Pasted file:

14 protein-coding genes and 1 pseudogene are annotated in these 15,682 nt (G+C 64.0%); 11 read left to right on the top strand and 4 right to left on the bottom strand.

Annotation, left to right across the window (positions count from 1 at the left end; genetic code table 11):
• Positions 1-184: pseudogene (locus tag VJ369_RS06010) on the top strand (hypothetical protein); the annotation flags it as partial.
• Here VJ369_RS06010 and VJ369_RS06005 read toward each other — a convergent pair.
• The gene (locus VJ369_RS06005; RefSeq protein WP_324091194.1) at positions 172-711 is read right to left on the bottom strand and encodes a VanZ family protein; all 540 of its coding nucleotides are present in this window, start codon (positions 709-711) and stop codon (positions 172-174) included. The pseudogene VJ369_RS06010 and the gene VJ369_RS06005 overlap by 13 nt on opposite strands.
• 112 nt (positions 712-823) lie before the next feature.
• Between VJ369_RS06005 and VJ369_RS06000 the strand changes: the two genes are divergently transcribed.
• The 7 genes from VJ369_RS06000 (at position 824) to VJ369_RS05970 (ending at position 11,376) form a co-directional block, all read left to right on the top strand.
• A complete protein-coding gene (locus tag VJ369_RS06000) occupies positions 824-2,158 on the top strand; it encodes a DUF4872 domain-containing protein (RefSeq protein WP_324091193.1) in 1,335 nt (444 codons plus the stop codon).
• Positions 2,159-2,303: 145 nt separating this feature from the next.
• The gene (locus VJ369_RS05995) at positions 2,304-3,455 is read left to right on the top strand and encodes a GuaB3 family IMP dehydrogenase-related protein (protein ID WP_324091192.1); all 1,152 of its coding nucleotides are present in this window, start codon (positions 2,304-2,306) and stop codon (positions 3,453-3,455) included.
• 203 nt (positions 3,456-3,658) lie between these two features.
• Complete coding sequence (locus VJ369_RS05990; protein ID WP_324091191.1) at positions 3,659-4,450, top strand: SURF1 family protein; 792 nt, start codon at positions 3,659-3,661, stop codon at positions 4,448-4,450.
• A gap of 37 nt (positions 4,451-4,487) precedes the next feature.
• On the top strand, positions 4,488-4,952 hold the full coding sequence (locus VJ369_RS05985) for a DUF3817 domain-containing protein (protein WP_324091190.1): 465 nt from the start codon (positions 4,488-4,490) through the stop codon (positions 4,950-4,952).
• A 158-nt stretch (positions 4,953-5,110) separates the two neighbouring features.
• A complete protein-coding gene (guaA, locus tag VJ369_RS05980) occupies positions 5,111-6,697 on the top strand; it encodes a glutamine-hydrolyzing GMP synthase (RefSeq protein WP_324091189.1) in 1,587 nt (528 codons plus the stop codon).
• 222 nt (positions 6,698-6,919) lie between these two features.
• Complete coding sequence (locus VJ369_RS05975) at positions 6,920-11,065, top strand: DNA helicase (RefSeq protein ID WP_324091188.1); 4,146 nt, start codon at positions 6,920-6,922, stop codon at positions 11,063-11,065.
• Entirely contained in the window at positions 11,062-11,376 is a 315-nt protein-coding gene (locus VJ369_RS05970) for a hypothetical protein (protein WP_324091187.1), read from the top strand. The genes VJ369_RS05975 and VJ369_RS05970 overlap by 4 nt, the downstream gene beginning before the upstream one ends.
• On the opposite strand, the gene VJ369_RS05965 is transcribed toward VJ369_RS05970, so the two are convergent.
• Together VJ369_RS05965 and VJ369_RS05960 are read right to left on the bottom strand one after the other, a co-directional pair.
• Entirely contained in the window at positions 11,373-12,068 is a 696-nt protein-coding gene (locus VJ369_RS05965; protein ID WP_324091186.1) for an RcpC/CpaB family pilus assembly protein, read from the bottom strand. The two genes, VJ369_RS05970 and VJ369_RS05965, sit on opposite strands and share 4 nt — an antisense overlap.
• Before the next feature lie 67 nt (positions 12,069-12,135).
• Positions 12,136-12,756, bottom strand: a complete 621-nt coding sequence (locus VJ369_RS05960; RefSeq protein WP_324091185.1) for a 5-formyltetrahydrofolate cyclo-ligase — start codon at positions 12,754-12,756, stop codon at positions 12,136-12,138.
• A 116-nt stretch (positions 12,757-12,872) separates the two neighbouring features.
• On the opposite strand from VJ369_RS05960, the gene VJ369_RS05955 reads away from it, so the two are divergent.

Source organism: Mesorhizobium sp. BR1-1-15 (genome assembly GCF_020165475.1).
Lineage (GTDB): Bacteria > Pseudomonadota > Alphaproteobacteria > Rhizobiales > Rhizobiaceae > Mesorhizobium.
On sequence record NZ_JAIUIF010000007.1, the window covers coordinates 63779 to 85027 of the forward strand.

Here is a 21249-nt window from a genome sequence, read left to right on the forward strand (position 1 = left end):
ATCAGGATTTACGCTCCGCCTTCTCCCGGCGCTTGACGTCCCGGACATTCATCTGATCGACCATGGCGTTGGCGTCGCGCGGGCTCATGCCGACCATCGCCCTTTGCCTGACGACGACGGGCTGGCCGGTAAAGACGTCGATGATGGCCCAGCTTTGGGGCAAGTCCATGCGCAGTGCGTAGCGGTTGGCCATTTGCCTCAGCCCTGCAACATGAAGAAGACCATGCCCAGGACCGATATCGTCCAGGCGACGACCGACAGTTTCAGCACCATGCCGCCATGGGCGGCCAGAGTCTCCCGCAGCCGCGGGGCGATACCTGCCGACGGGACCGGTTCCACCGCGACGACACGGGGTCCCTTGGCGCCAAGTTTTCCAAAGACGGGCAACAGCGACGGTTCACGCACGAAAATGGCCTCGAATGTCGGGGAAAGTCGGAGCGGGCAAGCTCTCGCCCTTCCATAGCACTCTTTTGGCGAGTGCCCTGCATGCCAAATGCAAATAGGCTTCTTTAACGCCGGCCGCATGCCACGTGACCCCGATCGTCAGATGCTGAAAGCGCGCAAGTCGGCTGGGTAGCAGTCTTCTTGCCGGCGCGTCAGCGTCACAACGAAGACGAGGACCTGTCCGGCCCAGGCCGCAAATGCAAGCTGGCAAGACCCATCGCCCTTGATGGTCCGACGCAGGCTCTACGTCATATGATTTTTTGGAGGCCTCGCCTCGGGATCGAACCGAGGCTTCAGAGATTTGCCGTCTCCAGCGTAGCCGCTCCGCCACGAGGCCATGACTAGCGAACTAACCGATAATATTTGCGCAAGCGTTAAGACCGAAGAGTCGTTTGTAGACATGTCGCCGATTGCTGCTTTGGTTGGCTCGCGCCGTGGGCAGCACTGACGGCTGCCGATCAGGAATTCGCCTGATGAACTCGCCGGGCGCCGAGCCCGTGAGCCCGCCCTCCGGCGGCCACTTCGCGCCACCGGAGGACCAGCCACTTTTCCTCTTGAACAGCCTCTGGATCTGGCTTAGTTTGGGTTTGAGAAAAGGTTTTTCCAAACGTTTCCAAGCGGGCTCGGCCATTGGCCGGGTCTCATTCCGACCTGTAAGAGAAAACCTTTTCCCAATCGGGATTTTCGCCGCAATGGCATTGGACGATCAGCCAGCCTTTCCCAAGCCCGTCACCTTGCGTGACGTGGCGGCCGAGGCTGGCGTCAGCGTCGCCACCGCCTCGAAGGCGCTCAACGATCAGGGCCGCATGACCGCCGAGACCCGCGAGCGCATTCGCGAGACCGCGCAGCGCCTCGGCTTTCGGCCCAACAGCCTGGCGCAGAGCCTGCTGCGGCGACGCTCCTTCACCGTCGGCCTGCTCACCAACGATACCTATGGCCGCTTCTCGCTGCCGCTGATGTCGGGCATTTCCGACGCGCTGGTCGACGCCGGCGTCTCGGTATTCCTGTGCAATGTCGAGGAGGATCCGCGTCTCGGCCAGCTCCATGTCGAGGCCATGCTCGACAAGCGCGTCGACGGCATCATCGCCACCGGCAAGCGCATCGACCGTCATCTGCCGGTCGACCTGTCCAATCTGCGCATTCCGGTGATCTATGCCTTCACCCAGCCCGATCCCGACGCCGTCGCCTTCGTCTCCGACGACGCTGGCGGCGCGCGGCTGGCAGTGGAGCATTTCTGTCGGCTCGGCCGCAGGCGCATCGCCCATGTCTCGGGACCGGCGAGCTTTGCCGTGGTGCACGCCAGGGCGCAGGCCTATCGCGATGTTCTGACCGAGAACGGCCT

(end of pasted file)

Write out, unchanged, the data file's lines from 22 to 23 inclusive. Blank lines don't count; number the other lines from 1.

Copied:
• Together VJ369_RS05965 and VJ369_RS05960 are read right to left on the bottom strand one after the other, a co-directional pair.
• Entirely contained in the window at positions 11,373-12,068 is a 696-nt protein-coding gene (locus VJ369_RS05965; protein ID WP_324091186.1) for an RcpC/CpaB family pilus assembly protein, read from the bottom strand. The two genes, VJ369_RS05970 and VJ369_RS05965, sit on opposite strands and share 4 nt — an antisense overlap.